1. C in DC says

    I know a teenage Magdalena (nn Magda). It’s a great name, and she’s a great kid. (Her parents are a mix of Polish and Greek.)

    Lais is a Brazilian name. I know two. The pronunciation is somewhat hard to understand in English as it’s LIE -EES. (It’s easy to hear it as lice rather than lace.)

  2. Sarah A says

    Magdalena grew on me too. Lena is one of the only girl names DH likes and I just don’t feel like it’s enough, so I like Magdalena to get to Lena.

    Arizona Muse is cool, but Arizona Jane might have been safer 😉

    I love Elea’s list, though I know people with almost all those names. Call me vain but I think of my own appellation as the ultimate crossover name, and that’s why there are hardly any girl names I really love, haha.

  3. Katy says

    Hi! I’m not sure if you have a form for people to submit queries, but I have a question about naming and was wondering if you’d ever covered the topic or if you might in the future.

    Here’s the deal: Hubby and I are expecting boy number four this Summer. We’ve chosen the name Rex Aristide (this is pronounced Aris-Steed). Anyway! Aristide is a family name that shows up on Hubby’s tree for three generations, but when I try to look this name up–it doesn’t exist. Is this a real name? I like the name and think the two sound great together, but I’m worried people will think this is a weird Kreativ thing, which is not what I’m going for at all.

    Help, thoughts, advice, etc. greatly appreciated.

    • appellationmountain says

      Hi Katy – congrats on your baby on the way. I just clicked over to your blog and oh my – four boys – what fun! First, Aristide is definitely a name. The most common modern association is Jean-Bertrand Aristide, the former president of Haiti ousted in a coup d’etat in 2004. He’s a mixed bag – while there are occasional accusations of corruption, he’s also an advocate for the poor, known for extending health care to rural Haiti and nearly doubling the literacy rate. But ages before there was Aristide, there was Aristides – as in the Second-century saint Aristides, of Athens. His writings have come down to us over the ages. In the 1780s, during the drafting of the Constitution, many members of the press and those involved in the process wrote under a pseudonym drawn from antiquity. One writer used Aristides – so yes, his writings were remembered. Here’s the best part about the name: he comes from the Greek aristos – best. The -ides ending means kind. So Aristide/s translates to “the best kind.” Great meaning. The ending – s versus no s – is just a function of language. The s was definitely dropped in French – not sure about other languages.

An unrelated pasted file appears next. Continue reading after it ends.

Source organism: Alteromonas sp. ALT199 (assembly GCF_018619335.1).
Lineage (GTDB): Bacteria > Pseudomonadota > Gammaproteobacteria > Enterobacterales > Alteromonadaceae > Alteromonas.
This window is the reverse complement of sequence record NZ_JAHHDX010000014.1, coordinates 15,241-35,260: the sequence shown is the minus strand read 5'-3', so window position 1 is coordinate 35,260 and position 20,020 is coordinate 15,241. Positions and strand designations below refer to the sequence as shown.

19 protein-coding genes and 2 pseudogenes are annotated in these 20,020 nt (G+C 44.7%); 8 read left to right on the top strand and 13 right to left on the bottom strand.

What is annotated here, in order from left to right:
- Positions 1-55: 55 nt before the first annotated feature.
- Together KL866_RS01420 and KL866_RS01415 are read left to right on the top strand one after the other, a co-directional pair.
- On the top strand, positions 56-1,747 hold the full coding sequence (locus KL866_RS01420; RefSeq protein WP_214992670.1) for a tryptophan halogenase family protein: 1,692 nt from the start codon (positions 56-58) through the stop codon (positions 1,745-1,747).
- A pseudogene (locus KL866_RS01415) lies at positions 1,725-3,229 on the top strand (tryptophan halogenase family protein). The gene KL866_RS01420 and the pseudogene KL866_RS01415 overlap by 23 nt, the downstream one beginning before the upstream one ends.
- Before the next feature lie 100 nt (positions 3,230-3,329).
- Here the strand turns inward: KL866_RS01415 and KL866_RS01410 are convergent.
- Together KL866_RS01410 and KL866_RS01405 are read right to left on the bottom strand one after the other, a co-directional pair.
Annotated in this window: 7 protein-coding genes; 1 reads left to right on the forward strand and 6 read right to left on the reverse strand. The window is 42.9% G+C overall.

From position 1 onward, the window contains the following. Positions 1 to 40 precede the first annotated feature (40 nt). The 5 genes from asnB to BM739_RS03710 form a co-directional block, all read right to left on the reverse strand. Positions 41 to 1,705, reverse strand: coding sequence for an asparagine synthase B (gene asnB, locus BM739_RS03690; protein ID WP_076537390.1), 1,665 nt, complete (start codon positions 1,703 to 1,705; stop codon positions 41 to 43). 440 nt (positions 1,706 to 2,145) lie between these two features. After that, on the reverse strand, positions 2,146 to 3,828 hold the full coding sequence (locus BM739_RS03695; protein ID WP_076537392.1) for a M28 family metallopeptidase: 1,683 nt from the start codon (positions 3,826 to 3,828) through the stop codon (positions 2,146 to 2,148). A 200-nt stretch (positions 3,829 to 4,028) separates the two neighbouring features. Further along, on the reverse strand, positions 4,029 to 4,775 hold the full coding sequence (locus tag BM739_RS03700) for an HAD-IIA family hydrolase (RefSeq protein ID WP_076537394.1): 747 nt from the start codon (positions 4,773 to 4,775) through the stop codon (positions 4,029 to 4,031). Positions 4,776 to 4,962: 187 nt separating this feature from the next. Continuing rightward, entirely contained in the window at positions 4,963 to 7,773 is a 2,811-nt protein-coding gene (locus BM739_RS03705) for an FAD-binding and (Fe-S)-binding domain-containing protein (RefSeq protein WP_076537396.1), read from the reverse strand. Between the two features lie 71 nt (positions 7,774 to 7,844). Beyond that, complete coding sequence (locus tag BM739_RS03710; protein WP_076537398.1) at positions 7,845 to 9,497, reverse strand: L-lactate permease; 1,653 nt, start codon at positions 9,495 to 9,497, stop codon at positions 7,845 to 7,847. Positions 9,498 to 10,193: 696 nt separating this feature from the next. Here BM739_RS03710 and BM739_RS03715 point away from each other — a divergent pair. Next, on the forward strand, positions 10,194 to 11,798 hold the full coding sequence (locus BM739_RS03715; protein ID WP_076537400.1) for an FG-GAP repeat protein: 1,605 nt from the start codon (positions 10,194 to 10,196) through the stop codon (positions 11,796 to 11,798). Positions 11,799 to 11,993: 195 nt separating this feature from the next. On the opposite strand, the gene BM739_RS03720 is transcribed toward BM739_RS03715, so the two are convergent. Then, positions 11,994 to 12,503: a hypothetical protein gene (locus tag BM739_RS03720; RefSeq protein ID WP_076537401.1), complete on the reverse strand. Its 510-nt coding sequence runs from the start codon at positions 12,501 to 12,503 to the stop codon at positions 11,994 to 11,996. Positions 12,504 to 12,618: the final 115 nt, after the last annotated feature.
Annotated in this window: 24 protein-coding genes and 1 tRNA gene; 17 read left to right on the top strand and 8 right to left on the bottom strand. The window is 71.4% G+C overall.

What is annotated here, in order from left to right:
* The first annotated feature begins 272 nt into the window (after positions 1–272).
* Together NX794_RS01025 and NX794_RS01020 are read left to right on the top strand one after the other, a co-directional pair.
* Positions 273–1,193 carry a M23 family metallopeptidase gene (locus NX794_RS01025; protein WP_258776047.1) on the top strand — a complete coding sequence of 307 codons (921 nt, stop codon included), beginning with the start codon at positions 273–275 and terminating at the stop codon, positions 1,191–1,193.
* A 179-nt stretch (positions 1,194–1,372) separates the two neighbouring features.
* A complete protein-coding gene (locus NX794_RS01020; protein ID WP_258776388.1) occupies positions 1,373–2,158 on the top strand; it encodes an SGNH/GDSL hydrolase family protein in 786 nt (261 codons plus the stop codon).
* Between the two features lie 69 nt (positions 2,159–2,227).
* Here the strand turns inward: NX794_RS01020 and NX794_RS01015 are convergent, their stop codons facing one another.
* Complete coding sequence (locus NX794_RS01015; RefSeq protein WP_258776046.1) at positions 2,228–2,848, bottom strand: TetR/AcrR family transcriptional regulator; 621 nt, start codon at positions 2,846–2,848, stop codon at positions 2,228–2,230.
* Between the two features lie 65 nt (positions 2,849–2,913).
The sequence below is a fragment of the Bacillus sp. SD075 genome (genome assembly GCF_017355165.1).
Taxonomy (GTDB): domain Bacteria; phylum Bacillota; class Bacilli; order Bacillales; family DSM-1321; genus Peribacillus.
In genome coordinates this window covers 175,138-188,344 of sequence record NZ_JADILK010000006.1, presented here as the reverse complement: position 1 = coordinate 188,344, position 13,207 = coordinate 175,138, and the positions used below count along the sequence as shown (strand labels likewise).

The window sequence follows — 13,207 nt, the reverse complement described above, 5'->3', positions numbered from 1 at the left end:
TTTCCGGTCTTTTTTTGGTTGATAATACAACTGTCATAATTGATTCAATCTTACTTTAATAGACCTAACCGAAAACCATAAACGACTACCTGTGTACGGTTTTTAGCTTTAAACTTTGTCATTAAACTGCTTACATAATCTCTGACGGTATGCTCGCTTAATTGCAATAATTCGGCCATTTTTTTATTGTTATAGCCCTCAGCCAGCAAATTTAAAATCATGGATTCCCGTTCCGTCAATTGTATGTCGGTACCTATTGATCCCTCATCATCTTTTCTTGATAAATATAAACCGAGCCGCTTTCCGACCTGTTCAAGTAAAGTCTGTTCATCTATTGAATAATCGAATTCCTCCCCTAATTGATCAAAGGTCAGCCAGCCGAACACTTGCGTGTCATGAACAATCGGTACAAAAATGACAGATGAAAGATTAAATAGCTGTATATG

• Katy says

        Thank you so much for your reply! Hubby is French–Cajun French to be exact–so that explains the dropped s. I thought the name sounded good, but knowing the meaning makes it even better. I appreciate your help.

  4. Lauren says

    I’ve said it before and I’ll say it again: Magdalena is the top of the tops on my girl list. I love the nn choices Maggie or even Lena, the subtle Biblical reference, and the slight similarities to my mother (Margaret) and grandmother’s (Marlyn) names.

  5. Sebastiane says

    I would love Magdalena, but I know so many Polish people that the name has become so dull to me. It is a very common name among the Poles. Also, I found Nancy’s article interesting, but I seriously doubt how much a name actually affects someone’s career choices. I know plenty of successful people with very bizarre names, and I know not so successful people with very classic names.

    Arizona Muse is fabulous!

  6. Charlotte Vera says

    The original article Nancy quotes is quite interesting. According to it, my daughter Roseanna has a much higher chance of going in for the arts and humanities than the sciences on account of her name alone. Had she been named, say, the more androgynous Rowan or even the simple Anne she would be more likely to take up mathematics later in life. Reading the article momentarily made me feel as though we had already handicapped Roseanna for life. However, then I realised that no matter her name our daughter is free to make up her own mind about where her interests lie and which strengths she’d like to develop. Besides, if she likes she could always drop her lengthy, feminine first name and pick up her middle: the more understated Ruth.

  7. Martha says

    The for real baby names post today made me a bit crazy too–especially the trend of just putting any word in front of “lyn”. Timberlyn and Kitelyn today, and a few weeks ago there was an Icelyn. It’s Cayden/Aiden/Brayden for girls!

    • Sarah A says

      My thoughts exactly! And putting anything in front of “lee” as well. One of the girls on Teen Mom has an Aubree and her sister’s daughter is Braylee 🙁

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